Next time you experience an acute injury don’t reach for the RICE, call the POLICE. (I really need to work on my jokes)

(except if you hurt your lower back – read on for why)

Thermal Therapy (heat) 

By far the most common home remedy I recommend other than to get you moving, is using heat and it turns out there are some beneficial therapeutic properties in it for you.

You should understand heating the same way you know to put a bandaid on a small cut: it is a cheap, drugless way of taking the edge off an array of common painful problems, especially neck and back pain (most of what I see), and maybe more.

Heat is generally best applied in the following situations:

  • Soreness from overuse – think the pain you get after going for your first run in a long time or the dreaded D.O.M.S after a heavy session in the gym.
  • Stiffness and pain related to osteoarthritis, muscle spasms or from sitting in one position for too long.
  • Pain and sensitivity related to fibromyalgia, rheumatic conditions, drug side-effects and even sleep deprivation.

Heat works partly by being reassuring, and reassurance is analgesic (pain relieving). Heat can penetrate a few centimetres into tissue, and cells and biochemistry speed up when the tissue temperature rises, which probably has a beneficial effect too.

This sums it up best – “So a nice controlled source of warmth is probably just about the most basic reassuring thing there is. And that’s always good for pain. You might mistake this for a psychological effect, and it is in a sense, but it’s more useful to look at it as “applied neurology”: leveraging what we know about how pain neurology works. It’s more akin to triggering a reflex than a mind game. Reference.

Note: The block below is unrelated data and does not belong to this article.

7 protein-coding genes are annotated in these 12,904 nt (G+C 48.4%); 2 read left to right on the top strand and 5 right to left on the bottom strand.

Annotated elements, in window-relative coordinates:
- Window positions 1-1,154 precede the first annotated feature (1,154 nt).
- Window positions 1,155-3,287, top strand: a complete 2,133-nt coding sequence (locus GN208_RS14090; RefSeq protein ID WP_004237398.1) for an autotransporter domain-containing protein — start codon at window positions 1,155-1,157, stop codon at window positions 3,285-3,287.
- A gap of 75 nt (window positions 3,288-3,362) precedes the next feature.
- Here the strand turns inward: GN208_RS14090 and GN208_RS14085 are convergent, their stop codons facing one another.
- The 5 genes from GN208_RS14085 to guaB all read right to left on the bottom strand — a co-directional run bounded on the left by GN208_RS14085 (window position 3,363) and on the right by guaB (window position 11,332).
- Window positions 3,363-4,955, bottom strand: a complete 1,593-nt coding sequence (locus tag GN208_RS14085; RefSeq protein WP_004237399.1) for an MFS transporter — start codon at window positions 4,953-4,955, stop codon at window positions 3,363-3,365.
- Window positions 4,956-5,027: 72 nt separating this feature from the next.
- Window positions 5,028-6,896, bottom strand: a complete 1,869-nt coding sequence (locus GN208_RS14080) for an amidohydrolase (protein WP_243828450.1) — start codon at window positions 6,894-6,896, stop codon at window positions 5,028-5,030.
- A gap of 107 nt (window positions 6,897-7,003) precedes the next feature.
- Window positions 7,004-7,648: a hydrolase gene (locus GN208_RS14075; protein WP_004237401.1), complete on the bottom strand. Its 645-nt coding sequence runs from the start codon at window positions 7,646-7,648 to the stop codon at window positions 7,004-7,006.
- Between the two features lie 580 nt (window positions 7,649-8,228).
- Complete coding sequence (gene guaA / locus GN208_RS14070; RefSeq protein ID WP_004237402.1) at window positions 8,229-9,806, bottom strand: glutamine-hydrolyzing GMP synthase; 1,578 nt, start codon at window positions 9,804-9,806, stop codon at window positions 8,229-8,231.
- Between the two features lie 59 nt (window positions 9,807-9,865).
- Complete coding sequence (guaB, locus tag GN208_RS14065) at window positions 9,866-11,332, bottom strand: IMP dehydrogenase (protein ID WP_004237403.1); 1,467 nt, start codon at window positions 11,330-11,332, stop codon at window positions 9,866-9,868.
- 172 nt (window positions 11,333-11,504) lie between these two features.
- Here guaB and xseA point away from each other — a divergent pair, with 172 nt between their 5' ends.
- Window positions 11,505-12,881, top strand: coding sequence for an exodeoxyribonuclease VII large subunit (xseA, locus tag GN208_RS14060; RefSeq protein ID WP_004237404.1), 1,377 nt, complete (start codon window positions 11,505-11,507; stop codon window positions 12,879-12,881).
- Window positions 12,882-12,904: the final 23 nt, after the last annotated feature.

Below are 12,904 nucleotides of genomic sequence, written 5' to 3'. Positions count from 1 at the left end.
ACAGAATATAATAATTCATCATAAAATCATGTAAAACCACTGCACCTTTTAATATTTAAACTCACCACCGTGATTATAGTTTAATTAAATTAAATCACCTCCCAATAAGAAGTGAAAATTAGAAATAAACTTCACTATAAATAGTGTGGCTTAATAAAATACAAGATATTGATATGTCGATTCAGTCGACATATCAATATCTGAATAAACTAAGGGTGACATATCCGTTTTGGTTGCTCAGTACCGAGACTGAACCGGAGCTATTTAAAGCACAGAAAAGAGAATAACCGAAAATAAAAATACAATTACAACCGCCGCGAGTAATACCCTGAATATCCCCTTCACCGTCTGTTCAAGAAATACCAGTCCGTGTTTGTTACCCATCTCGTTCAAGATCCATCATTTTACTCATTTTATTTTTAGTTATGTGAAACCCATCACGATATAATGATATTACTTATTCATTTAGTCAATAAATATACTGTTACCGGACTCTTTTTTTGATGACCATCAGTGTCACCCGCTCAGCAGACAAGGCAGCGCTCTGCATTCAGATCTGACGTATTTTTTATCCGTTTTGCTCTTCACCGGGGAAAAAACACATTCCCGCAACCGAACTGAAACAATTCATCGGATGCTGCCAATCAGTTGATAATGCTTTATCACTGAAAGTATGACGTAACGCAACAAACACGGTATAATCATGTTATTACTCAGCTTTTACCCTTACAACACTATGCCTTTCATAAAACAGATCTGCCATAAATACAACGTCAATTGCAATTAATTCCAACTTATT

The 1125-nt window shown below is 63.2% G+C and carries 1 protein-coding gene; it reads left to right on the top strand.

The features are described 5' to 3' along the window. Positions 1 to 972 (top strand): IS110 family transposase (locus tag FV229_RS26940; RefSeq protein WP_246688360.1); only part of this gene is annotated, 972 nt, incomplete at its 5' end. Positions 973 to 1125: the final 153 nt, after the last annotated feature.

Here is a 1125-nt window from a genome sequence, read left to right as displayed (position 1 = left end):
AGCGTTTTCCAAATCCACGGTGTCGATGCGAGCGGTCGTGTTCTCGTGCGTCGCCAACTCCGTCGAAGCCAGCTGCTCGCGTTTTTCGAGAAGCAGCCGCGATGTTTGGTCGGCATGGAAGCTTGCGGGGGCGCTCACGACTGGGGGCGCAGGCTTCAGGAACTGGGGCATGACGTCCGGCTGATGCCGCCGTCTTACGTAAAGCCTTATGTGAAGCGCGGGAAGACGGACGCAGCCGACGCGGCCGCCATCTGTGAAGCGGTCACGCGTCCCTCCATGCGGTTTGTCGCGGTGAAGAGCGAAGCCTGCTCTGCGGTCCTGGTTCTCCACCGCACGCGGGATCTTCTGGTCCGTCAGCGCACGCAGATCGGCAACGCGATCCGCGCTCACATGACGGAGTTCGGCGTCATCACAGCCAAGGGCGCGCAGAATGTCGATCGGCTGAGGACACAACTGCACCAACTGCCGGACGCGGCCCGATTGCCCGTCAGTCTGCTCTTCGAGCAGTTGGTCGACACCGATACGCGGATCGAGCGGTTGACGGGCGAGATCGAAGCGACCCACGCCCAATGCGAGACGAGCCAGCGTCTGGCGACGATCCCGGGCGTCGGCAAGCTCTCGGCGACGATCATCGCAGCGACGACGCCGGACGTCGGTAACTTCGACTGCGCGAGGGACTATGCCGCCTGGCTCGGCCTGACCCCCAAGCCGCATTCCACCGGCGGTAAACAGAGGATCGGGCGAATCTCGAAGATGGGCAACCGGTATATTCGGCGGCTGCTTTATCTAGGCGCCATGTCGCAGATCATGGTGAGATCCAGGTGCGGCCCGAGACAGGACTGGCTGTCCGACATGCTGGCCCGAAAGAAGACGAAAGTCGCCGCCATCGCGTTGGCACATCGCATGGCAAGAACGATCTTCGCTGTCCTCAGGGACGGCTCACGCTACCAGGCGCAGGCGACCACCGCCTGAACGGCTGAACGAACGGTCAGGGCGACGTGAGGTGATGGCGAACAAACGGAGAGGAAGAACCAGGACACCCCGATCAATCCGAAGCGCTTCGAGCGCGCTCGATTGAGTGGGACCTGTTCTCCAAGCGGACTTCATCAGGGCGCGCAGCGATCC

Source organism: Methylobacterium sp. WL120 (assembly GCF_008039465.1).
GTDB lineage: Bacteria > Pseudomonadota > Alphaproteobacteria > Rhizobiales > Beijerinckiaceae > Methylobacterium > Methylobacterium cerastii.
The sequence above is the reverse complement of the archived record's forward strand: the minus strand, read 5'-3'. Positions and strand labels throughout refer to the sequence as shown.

Recommendations – 

Both cryotherapy and thermal therapy can be used for temporary relief of symptoms, and they should be! Symptom relief is an important part of the treatment process too. It allows other processes to take place ie: optimal loading as discussed above.

Ice is probably fine to use all the time, at least in the first 48hrs after injury – but it’s not recommended to ice your lower back as there is some evidence (albeit a little old now) that ice will irritate or aggravate muscular pain.

  • Gel ice packs
  • Ice cups
  • Ice in a bag
  • Frozen peas
  • Raw ice (be careful not to burn yourself)

Heat is also fine most of the time – but not on acute inflammation and don’t burn yourself!

  • Gel heat packs
  • Microwaveable ‘wheat/rice’ bags
  • Chemical heat packs
  • Hot water bottles
  • Towels soaked in hot water
  • Hot baths and saunas

In Summary – 

Clear as mud I reckon 😉

Studies have shown both heat and cold can result in mild yet similar improvement in pain severity. Yet there are clear situations where one is preferred over the other.

The recommendation is that the “choice of heat or cold therapy should be based on patient and practitioner preferences and availability.”

It’s winter, I’m cold, grab me a hot water bottle 🙂

P.S. – Tiger Balm and similar products are “spicy” not warm, but they might tinker usefully with sensation: a neurological distraction, which in turn may offer some symptom relief.

Got any comments or questions? CONTACT US!

Used heat and/or ice and still in pain, consider booking an appointment.